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Discussion Starter #1
I have a Ruger SRH Toklat in 454 that I also shoot .45 Colt from. I clean it every time I shoot but it's gotten that "crud ring".

Is there a particular solvent/solution that helps to remove that or is it just a matter of elbow grease? I didn't want really bear down and scratch the cylinder.
 

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Discussion Starter #3
Do you put the BC removal cloth on a jag, a brush, or how do you get the cloth inside the cylinder?
 

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Discussion Starter #5 (Edited)
The crud ring is inside the cylinder at the end of where the .45 Colt casing ends. That is approximately 1/2" from the end of the cylinder. There's no way to get your fingers inside the cylinder by which to apply pressure so I'd have to find some other means. Wrap it around a jag or brush?

Here is a picture of a crud ring (not my revolver) in a S&W:

 

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Different crud ring

I see what you mean. I use a Lewis lead remover for that, with the brass mesh. I believe Hoppes has bought out Lewis. They're offered at Brownells last time I looked. I thought you meant the discoloring at the front of the SS cylinder.
 

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I have a Ruger SRH Toklat in 454 that I also shoot .45 Colt from. I clean it every time I shoot but it's gotten that "crud ring".

Is there a particular solvent/solution that helps to remove that or is it just a matter of elbow grease? I didn't want really bear down and scratch the cylinder.
I would try a 50 cal bronze brush, except you will need the larger threaded rod for black powder. There is not much to scratch, when the cylinder is harder than the brush material.
 

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Chore boy copper scrubber!!!!!!!!!!!!! Pull a few strands off and wrap on a brush! By far the best way to remove the ring and heavy lead from barrels.. HOWEVER be sure it is a real copper scrubber and not a copper coated metal.
 

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Go to your local hardware store and buy 1/2 yard of copper screen material, the smaller the holes the better. Use kitchen shears and cut the screen into 1" or 1 1/2" squares. Fold them over a jag and attack the rings. It works better if you mount the jag in a drill motor. Option two, use a stainless tornado brush, of a tight fitting caliber, maybe a .410 brush, again mounted in the drill motor. Keep yer powder dry........robin
 

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I am reading this just curious. But one thing I do want to comment on is the picture of the cylinder. It is a great picture clear as a bell. You can see every detail.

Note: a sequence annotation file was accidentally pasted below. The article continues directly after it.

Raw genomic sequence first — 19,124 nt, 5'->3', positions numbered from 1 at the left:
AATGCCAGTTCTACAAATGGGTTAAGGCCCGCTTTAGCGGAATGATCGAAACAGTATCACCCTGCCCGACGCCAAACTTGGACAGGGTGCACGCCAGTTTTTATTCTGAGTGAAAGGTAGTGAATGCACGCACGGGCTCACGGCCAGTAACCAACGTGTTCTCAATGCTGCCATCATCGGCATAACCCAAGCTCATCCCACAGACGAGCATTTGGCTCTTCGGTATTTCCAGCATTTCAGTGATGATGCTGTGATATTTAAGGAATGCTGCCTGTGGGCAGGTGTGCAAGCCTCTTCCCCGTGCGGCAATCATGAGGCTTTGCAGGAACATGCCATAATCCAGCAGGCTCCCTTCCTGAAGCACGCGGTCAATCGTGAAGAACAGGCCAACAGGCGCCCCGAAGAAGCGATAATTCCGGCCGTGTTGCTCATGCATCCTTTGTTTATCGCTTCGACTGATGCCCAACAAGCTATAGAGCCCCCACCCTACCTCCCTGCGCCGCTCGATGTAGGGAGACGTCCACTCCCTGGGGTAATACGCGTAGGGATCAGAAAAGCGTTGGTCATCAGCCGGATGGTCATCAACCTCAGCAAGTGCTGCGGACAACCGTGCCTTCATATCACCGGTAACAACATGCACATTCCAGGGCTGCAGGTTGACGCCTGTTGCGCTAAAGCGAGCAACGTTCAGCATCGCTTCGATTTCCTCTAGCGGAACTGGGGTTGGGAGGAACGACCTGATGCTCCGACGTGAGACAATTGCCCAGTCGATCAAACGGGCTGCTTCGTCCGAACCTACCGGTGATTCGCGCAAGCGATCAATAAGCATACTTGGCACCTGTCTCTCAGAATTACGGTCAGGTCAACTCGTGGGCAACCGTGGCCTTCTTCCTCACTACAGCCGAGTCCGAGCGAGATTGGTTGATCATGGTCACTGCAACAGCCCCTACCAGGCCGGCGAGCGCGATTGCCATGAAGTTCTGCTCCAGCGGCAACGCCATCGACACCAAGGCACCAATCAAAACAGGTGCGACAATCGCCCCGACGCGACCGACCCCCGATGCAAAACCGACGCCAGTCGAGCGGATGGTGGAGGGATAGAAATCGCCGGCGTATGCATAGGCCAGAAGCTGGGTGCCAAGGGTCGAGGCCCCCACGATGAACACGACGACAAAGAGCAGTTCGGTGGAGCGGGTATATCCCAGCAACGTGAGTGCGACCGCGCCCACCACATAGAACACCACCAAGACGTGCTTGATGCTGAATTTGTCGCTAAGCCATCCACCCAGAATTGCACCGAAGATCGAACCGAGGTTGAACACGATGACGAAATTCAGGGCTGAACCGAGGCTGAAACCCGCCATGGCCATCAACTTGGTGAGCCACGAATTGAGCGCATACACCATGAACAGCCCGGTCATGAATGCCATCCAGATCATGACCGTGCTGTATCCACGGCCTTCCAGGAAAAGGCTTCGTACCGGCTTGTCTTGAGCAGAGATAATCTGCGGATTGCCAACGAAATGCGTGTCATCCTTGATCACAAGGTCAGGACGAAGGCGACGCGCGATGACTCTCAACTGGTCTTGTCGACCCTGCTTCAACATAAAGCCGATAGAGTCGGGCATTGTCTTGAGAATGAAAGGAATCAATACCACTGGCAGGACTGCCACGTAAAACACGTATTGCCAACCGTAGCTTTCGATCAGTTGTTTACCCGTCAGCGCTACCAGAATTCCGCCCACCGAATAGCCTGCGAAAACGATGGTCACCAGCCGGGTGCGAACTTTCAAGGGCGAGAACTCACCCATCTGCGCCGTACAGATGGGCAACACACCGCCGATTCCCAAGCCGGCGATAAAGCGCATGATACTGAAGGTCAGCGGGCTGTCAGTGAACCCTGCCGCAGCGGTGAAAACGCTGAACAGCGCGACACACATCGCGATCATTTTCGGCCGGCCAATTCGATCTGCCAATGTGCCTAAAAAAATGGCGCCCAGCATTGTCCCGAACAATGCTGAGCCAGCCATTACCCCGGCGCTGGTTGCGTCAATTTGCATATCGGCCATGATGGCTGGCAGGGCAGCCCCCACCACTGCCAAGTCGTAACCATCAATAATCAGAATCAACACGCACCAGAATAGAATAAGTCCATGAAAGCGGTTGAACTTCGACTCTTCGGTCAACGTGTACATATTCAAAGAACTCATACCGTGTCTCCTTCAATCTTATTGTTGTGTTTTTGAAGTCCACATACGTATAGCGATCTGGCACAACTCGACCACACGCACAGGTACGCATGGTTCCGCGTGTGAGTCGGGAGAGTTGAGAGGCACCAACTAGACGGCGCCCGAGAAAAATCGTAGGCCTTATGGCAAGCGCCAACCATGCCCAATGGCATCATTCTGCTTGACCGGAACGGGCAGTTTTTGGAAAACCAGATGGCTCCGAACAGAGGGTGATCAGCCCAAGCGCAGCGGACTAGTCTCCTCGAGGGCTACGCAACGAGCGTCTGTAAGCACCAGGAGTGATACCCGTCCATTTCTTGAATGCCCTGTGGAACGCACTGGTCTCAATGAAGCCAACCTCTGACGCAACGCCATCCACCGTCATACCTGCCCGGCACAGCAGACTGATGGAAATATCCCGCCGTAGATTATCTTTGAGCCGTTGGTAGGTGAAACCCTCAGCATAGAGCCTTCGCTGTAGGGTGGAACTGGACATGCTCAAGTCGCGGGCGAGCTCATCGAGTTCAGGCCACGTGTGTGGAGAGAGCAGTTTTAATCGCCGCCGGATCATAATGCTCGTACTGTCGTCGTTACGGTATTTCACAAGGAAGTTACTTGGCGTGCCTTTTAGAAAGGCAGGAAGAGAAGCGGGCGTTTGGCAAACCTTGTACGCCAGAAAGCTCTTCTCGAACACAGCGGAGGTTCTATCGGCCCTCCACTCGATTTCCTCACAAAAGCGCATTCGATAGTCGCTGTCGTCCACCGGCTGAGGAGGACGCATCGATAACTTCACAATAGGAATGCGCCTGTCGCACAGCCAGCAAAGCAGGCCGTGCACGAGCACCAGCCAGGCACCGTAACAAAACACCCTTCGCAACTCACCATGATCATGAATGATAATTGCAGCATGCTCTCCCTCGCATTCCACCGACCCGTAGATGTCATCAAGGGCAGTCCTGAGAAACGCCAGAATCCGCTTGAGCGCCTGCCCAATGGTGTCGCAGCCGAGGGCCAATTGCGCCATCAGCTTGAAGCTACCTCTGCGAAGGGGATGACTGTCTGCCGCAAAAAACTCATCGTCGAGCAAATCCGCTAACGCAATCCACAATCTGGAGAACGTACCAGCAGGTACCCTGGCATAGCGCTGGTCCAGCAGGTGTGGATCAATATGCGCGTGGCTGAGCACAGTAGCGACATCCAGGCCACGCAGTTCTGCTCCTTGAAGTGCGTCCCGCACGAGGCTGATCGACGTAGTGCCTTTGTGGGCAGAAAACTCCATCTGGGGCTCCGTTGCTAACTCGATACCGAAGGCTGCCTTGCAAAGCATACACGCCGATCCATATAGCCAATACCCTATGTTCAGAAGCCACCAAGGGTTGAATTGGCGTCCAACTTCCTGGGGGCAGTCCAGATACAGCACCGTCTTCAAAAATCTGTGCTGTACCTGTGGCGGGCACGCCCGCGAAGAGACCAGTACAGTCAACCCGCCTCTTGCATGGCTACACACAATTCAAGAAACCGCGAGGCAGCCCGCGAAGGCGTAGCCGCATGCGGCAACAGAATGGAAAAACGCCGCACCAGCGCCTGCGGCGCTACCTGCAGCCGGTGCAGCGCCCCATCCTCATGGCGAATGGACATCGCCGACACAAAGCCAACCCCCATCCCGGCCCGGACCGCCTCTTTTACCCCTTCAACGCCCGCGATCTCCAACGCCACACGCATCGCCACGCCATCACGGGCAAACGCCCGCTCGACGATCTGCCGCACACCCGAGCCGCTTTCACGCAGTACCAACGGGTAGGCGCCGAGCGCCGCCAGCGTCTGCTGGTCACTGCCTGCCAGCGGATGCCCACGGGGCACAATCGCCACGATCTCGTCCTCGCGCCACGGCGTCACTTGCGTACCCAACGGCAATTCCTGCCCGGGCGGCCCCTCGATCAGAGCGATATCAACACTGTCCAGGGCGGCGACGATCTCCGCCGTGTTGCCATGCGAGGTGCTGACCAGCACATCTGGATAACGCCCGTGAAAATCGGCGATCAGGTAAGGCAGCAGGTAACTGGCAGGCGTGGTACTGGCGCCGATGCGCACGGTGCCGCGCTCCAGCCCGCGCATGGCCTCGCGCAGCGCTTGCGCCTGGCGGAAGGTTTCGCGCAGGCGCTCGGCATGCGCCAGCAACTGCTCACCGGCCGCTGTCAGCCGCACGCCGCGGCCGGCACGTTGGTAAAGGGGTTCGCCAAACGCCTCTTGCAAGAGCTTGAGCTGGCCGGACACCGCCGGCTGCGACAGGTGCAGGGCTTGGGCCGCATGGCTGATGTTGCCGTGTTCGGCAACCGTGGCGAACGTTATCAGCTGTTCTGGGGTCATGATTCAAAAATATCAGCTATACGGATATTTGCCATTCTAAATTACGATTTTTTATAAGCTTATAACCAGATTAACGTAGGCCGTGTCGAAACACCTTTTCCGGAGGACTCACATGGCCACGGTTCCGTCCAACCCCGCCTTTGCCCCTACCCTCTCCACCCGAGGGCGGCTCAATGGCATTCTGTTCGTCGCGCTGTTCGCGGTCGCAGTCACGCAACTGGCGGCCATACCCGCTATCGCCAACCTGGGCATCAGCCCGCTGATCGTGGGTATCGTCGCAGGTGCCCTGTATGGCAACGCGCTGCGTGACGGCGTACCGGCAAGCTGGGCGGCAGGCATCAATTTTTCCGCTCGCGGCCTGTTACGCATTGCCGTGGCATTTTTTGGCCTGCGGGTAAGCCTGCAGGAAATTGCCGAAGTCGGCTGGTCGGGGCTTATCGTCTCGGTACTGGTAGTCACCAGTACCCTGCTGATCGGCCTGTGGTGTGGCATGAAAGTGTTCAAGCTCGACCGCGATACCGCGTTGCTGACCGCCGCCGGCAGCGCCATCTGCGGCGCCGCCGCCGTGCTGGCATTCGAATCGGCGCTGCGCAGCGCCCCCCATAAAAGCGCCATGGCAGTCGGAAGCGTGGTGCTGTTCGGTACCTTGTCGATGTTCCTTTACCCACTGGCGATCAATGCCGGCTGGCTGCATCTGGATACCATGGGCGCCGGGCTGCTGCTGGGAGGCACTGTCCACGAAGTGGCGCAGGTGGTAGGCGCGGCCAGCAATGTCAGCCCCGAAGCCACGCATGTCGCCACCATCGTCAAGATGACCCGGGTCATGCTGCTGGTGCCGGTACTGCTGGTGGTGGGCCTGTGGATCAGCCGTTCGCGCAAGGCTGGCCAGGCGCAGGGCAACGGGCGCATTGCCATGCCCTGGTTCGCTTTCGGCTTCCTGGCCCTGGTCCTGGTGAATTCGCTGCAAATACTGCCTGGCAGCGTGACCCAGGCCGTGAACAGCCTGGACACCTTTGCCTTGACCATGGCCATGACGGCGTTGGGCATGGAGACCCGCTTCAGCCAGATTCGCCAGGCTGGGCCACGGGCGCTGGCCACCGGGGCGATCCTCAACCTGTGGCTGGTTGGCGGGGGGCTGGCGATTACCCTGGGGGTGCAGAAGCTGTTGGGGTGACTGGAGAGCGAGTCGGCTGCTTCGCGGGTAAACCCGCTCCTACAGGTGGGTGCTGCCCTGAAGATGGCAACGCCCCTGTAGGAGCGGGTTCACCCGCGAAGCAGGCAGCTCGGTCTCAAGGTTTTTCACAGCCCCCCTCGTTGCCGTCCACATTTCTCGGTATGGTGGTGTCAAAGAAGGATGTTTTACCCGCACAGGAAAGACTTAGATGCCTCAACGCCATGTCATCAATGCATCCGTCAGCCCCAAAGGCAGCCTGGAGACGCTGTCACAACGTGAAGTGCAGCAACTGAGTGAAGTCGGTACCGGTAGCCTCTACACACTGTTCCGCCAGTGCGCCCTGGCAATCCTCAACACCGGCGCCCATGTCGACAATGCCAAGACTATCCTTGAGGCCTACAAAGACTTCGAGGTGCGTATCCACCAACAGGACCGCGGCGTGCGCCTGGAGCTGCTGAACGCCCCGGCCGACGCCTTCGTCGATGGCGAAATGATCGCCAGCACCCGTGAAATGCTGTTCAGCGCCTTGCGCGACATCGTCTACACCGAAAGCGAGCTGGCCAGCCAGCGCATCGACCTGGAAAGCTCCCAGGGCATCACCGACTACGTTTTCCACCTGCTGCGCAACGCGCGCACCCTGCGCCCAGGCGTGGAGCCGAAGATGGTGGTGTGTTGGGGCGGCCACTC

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I use a flared .357 Maximum case to scrape the initial crude out of my .357 mags and then follow up with a Kroil soak and bronze brush. A flared .460 Magnum case and then Kroil soak and bronze brush should do the trick with your .454.

Best Regards,
ADP3
 

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Great thread! Thanks for all the cleaning tips. I get that with my GP100 too.

So far it seems to be just discoloration in mine. Like on the face of the cylinder. I usually run a bore snake with solvent through the cylinders while it's still hot. There doesn't seem to be any actual buildup that impacts loading or unloading. Both 38/357 cases still drop in fully and fall out without much need for the ejector. Maybe I'm just setting myself up for a much tougher crud removal job to come.

I'll try some of these suggestions if I start to have issues.
 

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The first reply was the best. Lead away cloth cut a patch wrapped around a brush works fast and easy I have been using same for forty years.
 

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Just gun solvent and the copper cleaning brush. Takes awhile, but I always get it off. My Ruger GP100 is stainless and it is really ugly unless I get it spotless after a trip to the range.:)
 

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The first reply was the best. Lead away cloth cut a patch wrapped around a brush works fast and easy I have been using same for forty years.
Agree, but I use a jag. Also, I apply Kroil and let it sit for a while, brush and then jag.
 

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If you shoot .45 LC cased ammo, clean before shooting .454 cased ammo...

Shooting the longer case on top of the crud basically 'sets' it like cement to the chamber wall making it much harder to clean...
 

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Are you sure it's crud and not just the shadow cast by the chamber throat? It is the slightly constricted opening in the chamber, just in front of the cartridge mouth, that the bullet passes through on its way into the forcing cone.
 
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